The nondescript two-story building in Chatsworth still has remnants of its previous life as a coworking space; inside, there are vibrant abstract murals on the walls, meeting rooms and a full coffee bar. Only now, the ground floor is bustling with nearly a dozen orange machines, each more than 20 feet tall and equipped with two giant robot arms.
The machines belong to Machina Labs, an AI company that uses robots to speed up the manufacturing design lifecycle. While the Chatsworth building is currently the company’s only facility, there are expansion plans in the works as Machina aims to lead an AI-enabled revolution in hi-tech manufacturing.
“We are deploying new enablers that have not been used in manufacturing,” Machina Labs CEO and co-founder Edward Mehr told dot.LA.
Machina Labs CEO Edward Mehr stands in front of one of the robotics startup’s machines.
Image: Decerry Donato
Mehr has spent his career at the intersection of manufacturing and artificial intelligence. Following stints at Google and Microsoft, he joined SpaceX in 2014 as a software and control engineer. In 2016, Mehr was part of the founding team at Relativity Space, the Long Beach-based 3D metal printing company that is automating rocket manufacturing. But he eventually grew frustrated with bottlenecks in the 3D printing process, and in 2019 Mehr linked up with Babak Raeisinia, a former lead scientist at aluminum manufacturer Novelis, to create Machina Labs. (Raeisinia serves as the firm’s CTO.)
Two years later, the company is on an upward trajectory: In November, Machina raised $14 million in Series A funding, bringing its total capital raised to $16.3 million. The money will help accelerate its development of composite molds, the production of parts, and the hiring of more engineers in the L.A. area. The round was led by Palo Alto venture capital firm Innovation Endeavors (an investor in Uber and SoFi), with participation from Congruent Ventures and Santa Monica-based Embark Ventures.
Machina uses AI-driven sensors to gather data that allows its machines to manipulate sheet metal; that technology creates car doors, rocket wings and fuel tanks, as well as drone parts for the U.S Air Force, which is among the startup’s government clients. In addition to aerospace and defense—NASA is another client—Machina Labs has also manufactured parts for the architecture, energy and automotive industries.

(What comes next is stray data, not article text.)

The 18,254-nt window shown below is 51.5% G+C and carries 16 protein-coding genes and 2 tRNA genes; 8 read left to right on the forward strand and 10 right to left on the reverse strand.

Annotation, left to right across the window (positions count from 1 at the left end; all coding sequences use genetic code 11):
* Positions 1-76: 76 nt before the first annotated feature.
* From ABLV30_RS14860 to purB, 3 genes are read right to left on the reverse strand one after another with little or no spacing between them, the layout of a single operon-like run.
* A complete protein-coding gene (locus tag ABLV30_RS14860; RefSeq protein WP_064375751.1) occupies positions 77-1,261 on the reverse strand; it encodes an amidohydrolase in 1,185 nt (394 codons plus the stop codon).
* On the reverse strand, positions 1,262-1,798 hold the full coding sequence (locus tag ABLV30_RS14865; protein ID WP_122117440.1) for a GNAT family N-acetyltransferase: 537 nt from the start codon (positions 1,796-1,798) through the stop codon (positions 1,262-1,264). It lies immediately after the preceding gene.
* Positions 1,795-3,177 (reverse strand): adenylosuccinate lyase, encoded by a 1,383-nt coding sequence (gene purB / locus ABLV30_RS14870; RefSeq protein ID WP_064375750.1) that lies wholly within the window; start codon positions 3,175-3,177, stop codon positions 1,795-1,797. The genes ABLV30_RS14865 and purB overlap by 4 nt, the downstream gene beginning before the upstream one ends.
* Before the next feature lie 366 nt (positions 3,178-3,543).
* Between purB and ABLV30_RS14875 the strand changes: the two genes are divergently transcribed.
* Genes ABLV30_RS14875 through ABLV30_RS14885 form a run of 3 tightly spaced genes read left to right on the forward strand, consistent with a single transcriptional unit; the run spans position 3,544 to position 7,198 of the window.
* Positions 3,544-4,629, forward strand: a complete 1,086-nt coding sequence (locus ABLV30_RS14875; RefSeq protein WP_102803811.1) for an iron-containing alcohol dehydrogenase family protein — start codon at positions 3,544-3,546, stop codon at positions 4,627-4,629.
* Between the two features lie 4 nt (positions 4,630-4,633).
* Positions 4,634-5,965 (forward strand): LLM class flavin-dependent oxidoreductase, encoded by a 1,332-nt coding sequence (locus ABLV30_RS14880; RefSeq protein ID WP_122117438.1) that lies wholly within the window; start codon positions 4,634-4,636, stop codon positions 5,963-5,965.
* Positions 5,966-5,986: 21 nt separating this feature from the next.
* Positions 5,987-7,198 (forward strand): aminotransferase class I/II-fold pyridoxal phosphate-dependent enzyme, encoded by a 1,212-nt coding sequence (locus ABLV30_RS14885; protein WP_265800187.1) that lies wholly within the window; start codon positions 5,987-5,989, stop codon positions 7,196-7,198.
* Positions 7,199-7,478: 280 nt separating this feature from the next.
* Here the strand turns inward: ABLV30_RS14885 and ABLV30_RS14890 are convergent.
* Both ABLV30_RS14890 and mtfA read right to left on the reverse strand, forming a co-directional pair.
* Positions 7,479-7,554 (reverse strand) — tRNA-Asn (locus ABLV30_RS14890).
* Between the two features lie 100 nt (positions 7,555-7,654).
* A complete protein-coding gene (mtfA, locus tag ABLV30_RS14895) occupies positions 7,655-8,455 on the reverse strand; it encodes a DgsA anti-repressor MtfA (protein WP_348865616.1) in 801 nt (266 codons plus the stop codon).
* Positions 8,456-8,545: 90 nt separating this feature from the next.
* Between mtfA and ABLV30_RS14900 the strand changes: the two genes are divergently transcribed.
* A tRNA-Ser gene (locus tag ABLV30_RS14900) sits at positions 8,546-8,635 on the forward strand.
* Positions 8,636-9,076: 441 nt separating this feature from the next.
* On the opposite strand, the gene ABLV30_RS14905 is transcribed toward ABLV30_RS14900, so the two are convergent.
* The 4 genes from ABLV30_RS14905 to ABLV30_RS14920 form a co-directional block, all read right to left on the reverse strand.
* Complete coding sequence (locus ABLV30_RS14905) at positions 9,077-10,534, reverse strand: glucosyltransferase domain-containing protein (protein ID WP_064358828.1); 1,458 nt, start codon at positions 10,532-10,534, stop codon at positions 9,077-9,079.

Each Machina Labs robot requires one person to oversee its operation. Though the time frame varies depending on the project, a majority of the parts created take only a few hours to complete. And because Machina Labs relies on AI-enabled robots rather than humans, its products are also cheaper; the company says it can save aerospace clients hundreds of thousands of dollars on parts that can typically cost more than $1 million.
“The cost in the long term [for clients] will drop significantly,” Mehr said. “We are focused on building the next generation of factories that can be configured to do different things just through software.”
Of the 22 robots in Machina’s Chatsworth facility (each of the 11 manufacturing cells on the factory floor holds two arm-like robots), four are currently fully operational; the rest are expected to come fully online by the end of this year. Despite their imposing size—each robot stands 23 feet tall—the machines can easily be disassembled and transported.
One of Machina Labs’ AI-enabled robots at work.
Image: Decerry Donato
The company plans to deploy some of its robots onsite at Air Force facilities next year to streamline the manufacturing process, while Mehr sees particular potential in the now-booming space sector. “Our technology is a very prime candidate for space manufacturing, because you can send these robots up there,” he noted.
So far, it seems like Machina’s technology is very much in-demand. With more than 100 customers in the pipeline, the startup has paused on accepting new clients unless they are “willing to commit to a large number,” according to Mehr.
Mehr understands that there is a stigma around automated technology taking away manufacturing jobs. “We’re not actually getting rid of [manufacturing] jobs, we’re getting rid of the expensive machinery you have to put in to get it done,” he countered. “By doing that, you’re actually bringing manufacturing closer to communities and are actually going to create more local jobs.”
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